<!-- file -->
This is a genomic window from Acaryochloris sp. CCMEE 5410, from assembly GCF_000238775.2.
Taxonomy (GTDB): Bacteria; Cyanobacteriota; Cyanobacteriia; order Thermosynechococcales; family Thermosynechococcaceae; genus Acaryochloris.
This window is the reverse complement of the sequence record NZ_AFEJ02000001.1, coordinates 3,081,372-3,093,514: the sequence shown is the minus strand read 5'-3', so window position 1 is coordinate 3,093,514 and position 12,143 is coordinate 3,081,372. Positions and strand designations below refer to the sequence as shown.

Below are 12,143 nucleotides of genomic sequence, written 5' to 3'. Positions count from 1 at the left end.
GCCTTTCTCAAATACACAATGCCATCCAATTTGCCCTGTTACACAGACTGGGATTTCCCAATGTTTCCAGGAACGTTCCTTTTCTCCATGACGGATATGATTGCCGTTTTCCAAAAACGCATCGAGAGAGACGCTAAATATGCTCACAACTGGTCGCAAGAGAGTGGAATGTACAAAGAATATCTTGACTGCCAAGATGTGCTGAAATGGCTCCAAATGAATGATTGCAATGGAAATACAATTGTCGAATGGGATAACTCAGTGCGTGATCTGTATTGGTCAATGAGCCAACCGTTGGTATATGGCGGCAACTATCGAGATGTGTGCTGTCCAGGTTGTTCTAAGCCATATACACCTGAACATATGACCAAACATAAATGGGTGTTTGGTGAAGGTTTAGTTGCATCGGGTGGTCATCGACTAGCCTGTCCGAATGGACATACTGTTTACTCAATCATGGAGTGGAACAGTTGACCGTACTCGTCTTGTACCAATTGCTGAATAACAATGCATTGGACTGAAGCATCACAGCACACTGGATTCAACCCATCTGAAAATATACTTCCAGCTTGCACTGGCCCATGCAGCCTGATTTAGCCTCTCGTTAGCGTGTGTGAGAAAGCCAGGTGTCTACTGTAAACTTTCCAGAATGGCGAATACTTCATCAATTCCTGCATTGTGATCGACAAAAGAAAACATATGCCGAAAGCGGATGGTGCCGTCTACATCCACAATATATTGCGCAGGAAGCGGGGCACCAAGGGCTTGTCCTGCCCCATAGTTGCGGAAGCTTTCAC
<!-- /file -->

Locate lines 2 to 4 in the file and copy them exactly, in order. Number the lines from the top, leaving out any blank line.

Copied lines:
Taxonomy (GTDB): Bacteria; Cyanobacteriota; Cyanobacteriia; order Thermosynechococcales; family Thermosynechococcaceae; genus Acaryochloris.
This window is the reverse complement of the sequence record NZ_AFEJ02000001.1, coordinates 3,081,372-3,093,514: the sequence shown is the minus strand read 5'-3', so window position 1 is coordinate 3,093,514 and position 12,143 is coordinate 3,081,372. Positions and strand designations below refer to the sequence as shown.

Below are 12,143 nucleotides of genomic sequence, written 5' to 3'. Positions count from 1 at the left end.